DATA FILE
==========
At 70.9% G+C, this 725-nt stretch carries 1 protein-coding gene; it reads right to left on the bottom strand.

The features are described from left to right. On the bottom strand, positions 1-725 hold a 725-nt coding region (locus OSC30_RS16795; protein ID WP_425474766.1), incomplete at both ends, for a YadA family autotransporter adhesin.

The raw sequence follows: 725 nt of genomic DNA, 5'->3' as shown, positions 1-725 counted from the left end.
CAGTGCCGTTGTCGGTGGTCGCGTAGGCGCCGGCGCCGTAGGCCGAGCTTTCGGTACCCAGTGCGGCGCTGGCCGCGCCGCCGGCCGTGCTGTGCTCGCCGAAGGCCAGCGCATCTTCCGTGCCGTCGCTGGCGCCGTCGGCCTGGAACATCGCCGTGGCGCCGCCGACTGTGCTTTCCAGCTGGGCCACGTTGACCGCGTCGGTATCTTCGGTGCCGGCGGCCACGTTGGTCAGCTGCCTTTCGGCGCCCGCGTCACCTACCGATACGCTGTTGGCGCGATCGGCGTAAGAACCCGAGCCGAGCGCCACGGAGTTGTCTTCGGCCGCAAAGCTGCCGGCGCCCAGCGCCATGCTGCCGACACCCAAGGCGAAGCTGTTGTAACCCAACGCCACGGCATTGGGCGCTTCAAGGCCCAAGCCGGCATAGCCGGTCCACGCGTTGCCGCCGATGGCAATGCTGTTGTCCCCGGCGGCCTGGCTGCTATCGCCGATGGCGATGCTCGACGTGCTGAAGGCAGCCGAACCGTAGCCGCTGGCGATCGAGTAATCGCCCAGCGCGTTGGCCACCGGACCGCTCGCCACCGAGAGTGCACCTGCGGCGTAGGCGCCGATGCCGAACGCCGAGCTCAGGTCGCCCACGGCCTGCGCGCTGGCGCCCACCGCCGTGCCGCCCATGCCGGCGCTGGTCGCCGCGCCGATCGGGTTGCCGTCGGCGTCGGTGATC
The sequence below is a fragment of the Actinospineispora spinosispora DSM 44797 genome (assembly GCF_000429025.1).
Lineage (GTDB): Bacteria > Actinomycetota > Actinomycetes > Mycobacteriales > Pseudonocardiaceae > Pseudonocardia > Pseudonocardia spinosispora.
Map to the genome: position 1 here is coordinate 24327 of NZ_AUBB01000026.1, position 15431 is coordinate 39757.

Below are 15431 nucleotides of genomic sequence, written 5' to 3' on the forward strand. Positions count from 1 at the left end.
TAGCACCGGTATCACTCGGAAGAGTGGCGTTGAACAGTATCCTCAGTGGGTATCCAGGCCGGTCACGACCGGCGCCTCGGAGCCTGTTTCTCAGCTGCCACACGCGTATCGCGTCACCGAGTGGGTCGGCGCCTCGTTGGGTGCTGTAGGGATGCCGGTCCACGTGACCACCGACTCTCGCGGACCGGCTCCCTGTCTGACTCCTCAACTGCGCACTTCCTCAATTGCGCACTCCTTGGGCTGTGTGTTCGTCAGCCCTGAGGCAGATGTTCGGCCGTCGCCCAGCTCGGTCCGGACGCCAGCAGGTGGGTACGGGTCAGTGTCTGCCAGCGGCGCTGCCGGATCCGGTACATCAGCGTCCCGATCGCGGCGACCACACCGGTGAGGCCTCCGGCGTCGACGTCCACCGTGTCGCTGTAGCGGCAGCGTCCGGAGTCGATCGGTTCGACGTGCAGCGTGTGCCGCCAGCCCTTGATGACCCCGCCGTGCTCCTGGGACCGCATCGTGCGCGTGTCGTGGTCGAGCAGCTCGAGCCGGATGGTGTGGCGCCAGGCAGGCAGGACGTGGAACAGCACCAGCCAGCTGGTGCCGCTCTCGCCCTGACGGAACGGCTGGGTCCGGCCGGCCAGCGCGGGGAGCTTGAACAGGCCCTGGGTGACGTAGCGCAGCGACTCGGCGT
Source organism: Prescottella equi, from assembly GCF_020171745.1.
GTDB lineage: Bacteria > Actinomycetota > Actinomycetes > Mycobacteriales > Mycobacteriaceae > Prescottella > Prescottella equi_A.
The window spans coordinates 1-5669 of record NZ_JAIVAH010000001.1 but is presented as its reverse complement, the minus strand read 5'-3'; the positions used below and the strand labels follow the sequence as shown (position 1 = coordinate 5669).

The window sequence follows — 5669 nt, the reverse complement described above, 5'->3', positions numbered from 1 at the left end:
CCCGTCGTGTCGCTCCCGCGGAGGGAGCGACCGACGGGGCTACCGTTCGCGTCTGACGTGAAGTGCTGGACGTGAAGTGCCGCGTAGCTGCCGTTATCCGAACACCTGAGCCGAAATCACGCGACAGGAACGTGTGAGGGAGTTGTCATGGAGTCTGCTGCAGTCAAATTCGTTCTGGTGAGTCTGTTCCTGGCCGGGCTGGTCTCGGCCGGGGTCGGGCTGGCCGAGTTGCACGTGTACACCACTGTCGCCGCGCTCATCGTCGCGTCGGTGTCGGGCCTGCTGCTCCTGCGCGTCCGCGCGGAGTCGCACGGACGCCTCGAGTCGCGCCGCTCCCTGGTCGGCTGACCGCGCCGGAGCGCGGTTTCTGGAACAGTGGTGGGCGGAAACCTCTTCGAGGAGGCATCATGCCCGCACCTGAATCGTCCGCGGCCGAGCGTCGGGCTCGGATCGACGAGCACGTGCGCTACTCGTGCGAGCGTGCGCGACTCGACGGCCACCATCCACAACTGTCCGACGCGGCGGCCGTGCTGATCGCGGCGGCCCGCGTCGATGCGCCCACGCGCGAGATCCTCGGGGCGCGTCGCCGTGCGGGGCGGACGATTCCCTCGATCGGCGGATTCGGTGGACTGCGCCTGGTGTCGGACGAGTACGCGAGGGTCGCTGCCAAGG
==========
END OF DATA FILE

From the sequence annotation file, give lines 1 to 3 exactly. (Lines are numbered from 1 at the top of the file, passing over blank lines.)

At 70.9% G+C, this 725-nt stretch carries 1 protein-coding gene; it reads right to left on the bottom strand.

The features are described from left to right. On the bottom strand, positions 1-725 hold a 725-nt coding region (locus OSC30_RS16795; protein ID WP_425474766.1), incomplete at both ends, for a YadA family autotransporter adhesin.

The raw sequence follows: 725 nt of genomic DNA, 5'->3' as shown, positions 1-725 counted from the left end.